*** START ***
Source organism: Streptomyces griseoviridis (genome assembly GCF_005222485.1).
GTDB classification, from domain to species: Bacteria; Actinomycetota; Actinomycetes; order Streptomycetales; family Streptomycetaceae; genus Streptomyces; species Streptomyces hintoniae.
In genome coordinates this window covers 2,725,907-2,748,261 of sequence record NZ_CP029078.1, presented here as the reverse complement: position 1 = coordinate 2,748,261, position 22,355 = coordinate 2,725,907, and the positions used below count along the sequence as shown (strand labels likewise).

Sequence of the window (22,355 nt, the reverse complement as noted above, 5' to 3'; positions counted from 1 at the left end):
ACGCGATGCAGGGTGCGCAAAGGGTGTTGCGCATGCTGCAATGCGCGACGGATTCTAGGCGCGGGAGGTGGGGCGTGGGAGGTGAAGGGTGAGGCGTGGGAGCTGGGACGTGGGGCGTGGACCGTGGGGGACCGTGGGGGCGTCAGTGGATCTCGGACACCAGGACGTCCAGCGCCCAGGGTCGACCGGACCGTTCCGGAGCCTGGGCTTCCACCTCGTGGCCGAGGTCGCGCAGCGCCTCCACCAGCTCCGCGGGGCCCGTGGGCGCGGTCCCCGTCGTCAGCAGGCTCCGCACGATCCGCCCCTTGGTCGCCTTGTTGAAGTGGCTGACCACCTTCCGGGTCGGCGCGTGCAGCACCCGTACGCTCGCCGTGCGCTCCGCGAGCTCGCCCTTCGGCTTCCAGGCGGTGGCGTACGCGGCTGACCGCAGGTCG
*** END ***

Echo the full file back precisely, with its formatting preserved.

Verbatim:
Source organism: Streptomyces griseoviridis (genome assembly GCF_005222485.1).
GTDB classification, from domain to species: Bacteria; Actinomycetota; Actinomycetes; order Streptomycetales; family Streptomycetaceae; genus Streptomyces; species Streptomyces hintoniae.
In genome coordinates this window covers 2,725,907-2,748,261 of sequence record NZ_CP029078.1, presented here as the reverse complement: position 1 = coordinate 2,748,261, position 22,355 = coordinate 2,725,907, and the positions used below count along the sequence as shown (strand labels likewise).

Sequence of the window (22,355 nt, the reverse complement as noted above, 5' to 3'; positions counted from 1 at the left end):
ACGCGATGCAGGGTGCGCAAAGGGTGTTGCGCATGCTGCAATGCGCGACGGATTCTAGGCGCGGGAGGTGGGGCGTGGGAGGTGAAGGGTGAGGCGTGGGAGCTGGGACGTGGGGCGTGGACCGTGGGGGACCGTGGGGGCGTCAGTGGATCTCGGACACCAGGACGTCCAGCGCCCAGGGTCGACCGGACCGTTCCGGAGCCTGGGCTTCCACCTCGTGGCCGAGGTCGCGCAGCGCCTCCACCAGCTCCGCGGGGCCCGTGGGCGCGGTCCCCGTCGTCAGCAGGCTCCGCACGATCCGCCCCTTGGTCGCCTTGTTGAAGTGGCTGACCACCTTCCGGGTCGGCGCGTGCAGCACCCGTACGCTCGCCGTGCGCTCCGCGAGCTCGCCCTTCGGCTTCCAGGCGGTGGCGTACGCGGCTGACCGCAGGTCG